This may sound like ‘cheating’ since you’re not actually making the alcohol yourself. However, note that gin is literally just grain alcohol infused with juniper berries. That’s the definition of gin. Don’t believe me? Look it up. 

    If you want to follow a basic gin recipe, then follow the recipe below.

    You Will Need…

    • 1 liter of plain vodka or another grain alcohol of your choice (Should have about 40% ABV)
    • 2 ½ tablespoons juniper berries
    • 1 tablespoon coriander seeds
    • 2 cardamom pods
    • A small dash of cinnamon
    • 2 tablespoons lemon juice
    • 2 inches of the peel of one lemon
    • A sprig of fresh rosemary
    • A sprig of fresh lavender

    Step 1 – Infuse alcohol with juniper berries. Open your bottle of grain alcohol and pour in the 2 ½ tablespoons of juniper berries. To get a stronger juniper berry flavor, using a pestle and mortar, you can slightly crush the berries, just until they are cracked and their insides are visible. 

    Step 2 – Let your alcohol sit. Now, put your bottle into the fridge and wait for the juniper berries to infuse their flavor into the alcohol. Depending on how strong you want the juniper berry flavor to be, this can take about 12-48 hours. 12 hours should be good enough, though. 

    Step 3 – Add in the rest of your ingredients. Now that the juniper berries have infused into your alcohol, it can officially be called gin. Technically, you could just leave it at this and call it a day, but without any other ingredients, it will taste pretty bland. 

    So, go through your list and drop each of your ingredients into the bottle of alcohol and juniper berries. 

    Step 4 – Let it sit… again. When making most drinks, whether it be gin or homemade cola, waiting is all part of the game. So, put your bottle back into the fridge and wait another 2 days, or 48 hours. 

    Step 5 – Strain and taste! Finally, the moment you’ve been waiting for. Take your gin out of the fridge and pour it into a pitcher through a strainer. You should notice that the ingredients have given your gin a slightly amber brown coloration. 

    Once you separate all the solids from the liquids, you’re ready to bottle your gin up and start drinking. It’s just that easy!

    How to Make Homemade Gin By Distilling

    Gin making is pretty simple when you don’t have to worry about the distillation process. If you’re a beginner, or if you don’t feel like spending the money to buy a gin distiller (most people don’t), then the above two methods are most desirable. 

    However, using a gin distiller can allow you to create a more sophisticated gin drink. As the gin distills, different ingredients will shine through, making it actually have a different flavor depending on the amount of time it is left to distill for. So, with a gin distiller, you can distill your gin until it reaches the flavor that you most enjoy.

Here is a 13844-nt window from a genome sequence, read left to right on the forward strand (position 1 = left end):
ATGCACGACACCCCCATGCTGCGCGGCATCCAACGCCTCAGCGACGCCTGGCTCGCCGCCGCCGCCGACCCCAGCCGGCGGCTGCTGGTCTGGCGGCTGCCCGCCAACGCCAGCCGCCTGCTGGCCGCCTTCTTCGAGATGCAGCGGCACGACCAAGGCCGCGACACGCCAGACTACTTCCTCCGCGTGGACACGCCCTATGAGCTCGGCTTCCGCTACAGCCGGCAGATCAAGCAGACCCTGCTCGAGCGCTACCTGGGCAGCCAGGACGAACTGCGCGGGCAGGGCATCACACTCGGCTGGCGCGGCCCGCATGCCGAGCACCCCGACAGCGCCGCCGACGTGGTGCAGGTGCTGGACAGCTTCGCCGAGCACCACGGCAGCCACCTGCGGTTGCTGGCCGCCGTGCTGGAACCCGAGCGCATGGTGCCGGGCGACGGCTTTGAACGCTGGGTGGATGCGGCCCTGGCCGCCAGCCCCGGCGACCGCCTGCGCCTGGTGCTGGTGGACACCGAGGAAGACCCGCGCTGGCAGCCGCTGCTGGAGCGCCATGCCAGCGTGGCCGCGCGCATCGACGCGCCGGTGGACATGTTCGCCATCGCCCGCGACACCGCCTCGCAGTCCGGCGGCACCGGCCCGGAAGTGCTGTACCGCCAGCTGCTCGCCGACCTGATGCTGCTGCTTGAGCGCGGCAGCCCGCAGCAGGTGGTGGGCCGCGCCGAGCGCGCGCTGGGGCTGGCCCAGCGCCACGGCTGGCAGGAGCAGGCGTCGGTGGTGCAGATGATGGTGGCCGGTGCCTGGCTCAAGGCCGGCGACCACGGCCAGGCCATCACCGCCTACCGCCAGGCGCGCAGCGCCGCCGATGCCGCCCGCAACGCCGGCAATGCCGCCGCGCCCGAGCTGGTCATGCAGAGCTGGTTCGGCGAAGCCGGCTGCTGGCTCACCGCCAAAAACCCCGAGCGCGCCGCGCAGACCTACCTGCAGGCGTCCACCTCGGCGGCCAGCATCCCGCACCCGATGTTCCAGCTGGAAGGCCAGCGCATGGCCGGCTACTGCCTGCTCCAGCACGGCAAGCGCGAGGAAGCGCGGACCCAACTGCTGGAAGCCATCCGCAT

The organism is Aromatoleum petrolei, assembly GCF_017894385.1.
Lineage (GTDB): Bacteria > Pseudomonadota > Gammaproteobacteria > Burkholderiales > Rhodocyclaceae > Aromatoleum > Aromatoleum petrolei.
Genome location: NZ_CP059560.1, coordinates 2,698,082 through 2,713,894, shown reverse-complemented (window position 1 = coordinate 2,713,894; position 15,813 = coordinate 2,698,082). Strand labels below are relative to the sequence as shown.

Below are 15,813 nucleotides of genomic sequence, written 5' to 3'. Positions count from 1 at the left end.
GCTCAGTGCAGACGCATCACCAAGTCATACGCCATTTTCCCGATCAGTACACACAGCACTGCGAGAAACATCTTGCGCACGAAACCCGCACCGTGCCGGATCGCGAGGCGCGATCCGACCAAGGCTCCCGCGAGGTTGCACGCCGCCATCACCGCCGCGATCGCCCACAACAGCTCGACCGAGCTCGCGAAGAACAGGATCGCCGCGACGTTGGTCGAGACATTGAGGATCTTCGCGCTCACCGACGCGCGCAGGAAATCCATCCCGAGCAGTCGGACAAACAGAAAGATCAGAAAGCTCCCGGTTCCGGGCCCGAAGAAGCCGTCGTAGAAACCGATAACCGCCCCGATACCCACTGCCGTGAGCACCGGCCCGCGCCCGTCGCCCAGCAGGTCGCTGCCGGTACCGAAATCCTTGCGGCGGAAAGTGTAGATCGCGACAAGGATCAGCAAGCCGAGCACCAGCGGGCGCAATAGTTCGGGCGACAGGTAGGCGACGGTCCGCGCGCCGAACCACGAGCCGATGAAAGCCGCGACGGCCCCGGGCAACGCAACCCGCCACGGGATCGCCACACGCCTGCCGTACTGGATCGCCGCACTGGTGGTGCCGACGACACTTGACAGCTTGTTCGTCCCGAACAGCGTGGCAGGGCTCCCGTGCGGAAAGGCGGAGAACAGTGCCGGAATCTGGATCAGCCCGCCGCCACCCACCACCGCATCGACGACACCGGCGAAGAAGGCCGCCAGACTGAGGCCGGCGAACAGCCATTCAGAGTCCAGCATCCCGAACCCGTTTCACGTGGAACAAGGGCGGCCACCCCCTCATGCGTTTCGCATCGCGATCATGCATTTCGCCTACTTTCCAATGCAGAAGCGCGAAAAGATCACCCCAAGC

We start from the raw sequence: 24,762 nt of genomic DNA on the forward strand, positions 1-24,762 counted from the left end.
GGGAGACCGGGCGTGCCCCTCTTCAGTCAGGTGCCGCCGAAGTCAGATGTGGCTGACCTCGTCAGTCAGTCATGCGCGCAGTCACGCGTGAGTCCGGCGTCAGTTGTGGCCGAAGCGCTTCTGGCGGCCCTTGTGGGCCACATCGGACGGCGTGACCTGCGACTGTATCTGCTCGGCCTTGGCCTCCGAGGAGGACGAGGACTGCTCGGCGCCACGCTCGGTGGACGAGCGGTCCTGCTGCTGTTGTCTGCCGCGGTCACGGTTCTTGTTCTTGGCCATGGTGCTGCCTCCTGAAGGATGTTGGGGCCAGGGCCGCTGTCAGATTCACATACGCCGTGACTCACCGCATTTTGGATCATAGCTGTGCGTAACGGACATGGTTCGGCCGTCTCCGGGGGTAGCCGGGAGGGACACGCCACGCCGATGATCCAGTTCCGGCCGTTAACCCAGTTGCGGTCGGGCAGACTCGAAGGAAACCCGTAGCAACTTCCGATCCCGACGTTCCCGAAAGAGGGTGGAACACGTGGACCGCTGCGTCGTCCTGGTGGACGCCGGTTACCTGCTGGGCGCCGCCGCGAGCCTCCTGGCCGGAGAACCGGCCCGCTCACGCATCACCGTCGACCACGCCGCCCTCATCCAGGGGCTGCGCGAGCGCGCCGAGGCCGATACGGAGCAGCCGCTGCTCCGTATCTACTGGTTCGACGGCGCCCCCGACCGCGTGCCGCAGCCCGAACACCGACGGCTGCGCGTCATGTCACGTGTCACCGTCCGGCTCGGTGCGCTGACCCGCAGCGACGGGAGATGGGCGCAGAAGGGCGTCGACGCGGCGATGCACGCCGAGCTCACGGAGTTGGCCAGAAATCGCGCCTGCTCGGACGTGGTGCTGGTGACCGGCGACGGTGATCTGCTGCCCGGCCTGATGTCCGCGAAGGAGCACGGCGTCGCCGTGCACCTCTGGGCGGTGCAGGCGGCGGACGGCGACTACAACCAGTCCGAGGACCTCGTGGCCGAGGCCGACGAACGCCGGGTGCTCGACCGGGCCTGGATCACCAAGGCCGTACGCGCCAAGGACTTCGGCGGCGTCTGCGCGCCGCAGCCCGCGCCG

The Vanell Home Distiller works great and comes with everything you need for distilling your gin. It’s simple to use and isn’t that big, so you can store it in your pantry, closet, or garage without much problem.

    For this method of gin-making, you’ll need all the ingredients mentioned in the last recipe, including the 1 liter of grain alcohol. 

    Follow steps 1-4, but don’t move on to step 5. Instead, follow along with the following instructions. 

    Step 5 – Pour your gin into the distiller. Keeping your distiller on a rather low heat so you don’t scorch your gin, let the distiller do its job. While your gin distills, find a measuring cup and place it under the opening to collect the distilled gin. 

    Step 6 – Measure out your gin. The most enjoyable flavors of gin you’ll get by using a distiller will exist in the first 3-ish cups of gin that comes out. So, you’re going to want to keep this gin separate from the last cup of gin. If they mix, you may end up with a not-so-desirable gin flavor profile. 

    Just for fun, you can collect your gin about 1 cup at a time, putting each cup in a separate glass or jar. After the distilling is completely over, you can then taste each of your four cups of gin and see for yourself the range of flavor that your gin has.

    You can choose your favorite cup and get rid of the rest, or mix some together and toss some. It’s up to you. 

    No matter how you choose to make your homemade gin, it’s important to remember that all gin really is is grain alcohol infused with juniper berries. It’s nothing fancy, yet it’s beautiful, clean, and aromatic. 

    Gin is definitely something unique, and making it yourself is a fun way of getting into home brewing and distilling, both of which are becoming popular hobbies these days. 

    The post How to Make Homemade Gin appeared first on Makers Make Stuff - The DIY Blog.

    Making Pizza at Home: Ultimate Guide

    Pizza is one of the most popular take-out foods in the United States. Americans eat, on average, over 40 pizzas a year. Knowing how to make pizza at home has some very real benefits. In 2019, The California Milk advisory board gave away $25,000 in prizes for a pizza making contest using California cheeses. Contestants... Read More The post Making Pizza at Home: Ultimate Guide appeared first on Makers Make Stuff - The DIY...